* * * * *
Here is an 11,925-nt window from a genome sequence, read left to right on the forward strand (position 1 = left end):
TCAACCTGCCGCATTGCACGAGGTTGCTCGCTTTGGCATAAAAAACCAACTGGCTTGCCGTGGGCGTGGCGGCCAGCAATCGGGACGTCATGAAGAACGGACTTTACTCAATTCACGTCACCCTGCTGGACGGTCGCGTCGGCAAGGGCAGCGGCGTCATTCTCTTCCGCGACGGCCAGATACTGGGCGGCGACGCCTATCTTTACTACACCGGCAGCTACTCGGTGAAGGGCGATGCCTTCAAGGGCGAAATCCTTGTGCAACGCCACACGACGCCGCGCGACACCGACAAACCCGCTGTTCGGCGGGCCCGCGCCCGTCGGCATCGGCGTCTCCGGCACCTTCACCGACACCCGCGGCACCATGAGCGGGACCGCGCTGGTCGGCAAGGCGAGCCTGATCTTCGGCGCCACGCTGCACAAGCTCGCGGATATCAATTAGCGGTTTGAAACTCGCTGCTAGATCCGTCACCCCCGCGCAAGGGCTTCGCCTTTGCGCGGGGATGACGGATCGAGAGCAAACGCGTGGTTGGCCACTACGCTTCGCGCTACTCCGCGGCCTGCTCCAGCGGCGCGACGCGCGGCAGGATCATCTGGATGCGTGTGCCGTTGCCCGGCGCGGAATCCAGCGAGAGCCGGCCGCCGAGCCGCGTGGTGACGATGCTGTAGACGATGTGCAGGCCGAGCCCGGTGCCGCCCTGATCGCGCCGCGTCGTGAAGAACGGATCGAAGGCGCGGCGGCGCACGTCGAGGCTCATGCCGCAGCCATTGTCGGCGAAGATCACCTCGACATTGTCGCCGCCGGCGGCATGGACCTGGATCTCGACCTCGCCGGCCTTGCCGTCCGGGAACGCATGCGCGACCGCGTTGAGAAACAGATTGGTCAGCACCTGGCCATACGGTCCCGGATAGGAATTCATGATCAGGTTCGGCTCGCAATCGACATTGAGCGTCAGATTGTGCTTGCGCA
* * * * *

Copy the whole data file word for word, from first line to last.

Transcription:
Here is an 11,925-nt window from a genome sequence, read left to right on the forward strand (position 1 = left end):
TCAACCTGCCGCATTGCACGAGGTTGCTCGCTTTGGCATAAAAAACCAACTGGCTTGCCGTGGGCGTGGCGGCCAGCAATCGGGACGTCATGAAGAACGGACTTTACTCAATTCACGTCACCCTGCTGGACGGTCGCGTCGGCAAGGGCAGCGGCGTCATTCTCTTCCGCGACGGCCAGATACTGGGCGGCGACGCCTATCTTTACTACACCGGCAGCTACTCGGTGAAGGGCGATGCCTTCAAGGGCGAAATCCTTGTGCAACGCCACACGACGCCGCGCGACACCGACAAACCCGCTGTTCGGCGGGCCCGCGCCCGTCGGCATCGGCGTCTCCGGCACCTTCACCGACACCCGCGGCACCATGAGCGGGACCGCGCTGGTCGGCAAGGCGAGCCTGATCTTCGGCGCCACGCTGCACAAGCTCGCGGATATCAATTAGCGGTTTGAAACTCGCTGCTAGATCCGTCACCCCCGCGCAAGGGCTTCGCCTTTGCGCGGGGATGACGGATCGAGAGCAAACGCGTGGTTGGCCACTACGCTTCGCGCTACTCCGCGGCCTGCTCCAGCGGCGCGACGCGCGGCAGGATCATCTGGATGCGTGTGCCGTTGCCCGGCGCGGAATCCAGCGAGAGCCGGCCGCCGAGCCGCGTGGTGACGATGCTGTAGACGATGTGCAGGCCGAGCCCGGTGCCGCCCTGATCGCGCCGCGTCGTGAAGAACGGATCGAAGGCGCGGCGGCGCACGTCGAGGCTCATGCCGCAGCCATTGTCGGCGAAGATCACCTCGACATTGTCGCCGCCGGCGGCATGGACCTGGATCTCGACCTCGCCGGCCTTGCCGTCCGGGAACGCATGCGCGACCGCGTTGAGAAACAGATTGGTCAGCACCTGGCCATACGGTCCCGGATAGGAATTCATGATCAGGTTCGGCTCGCAATCGACATTGAGCGTCAGATTGTGCTTGCGCA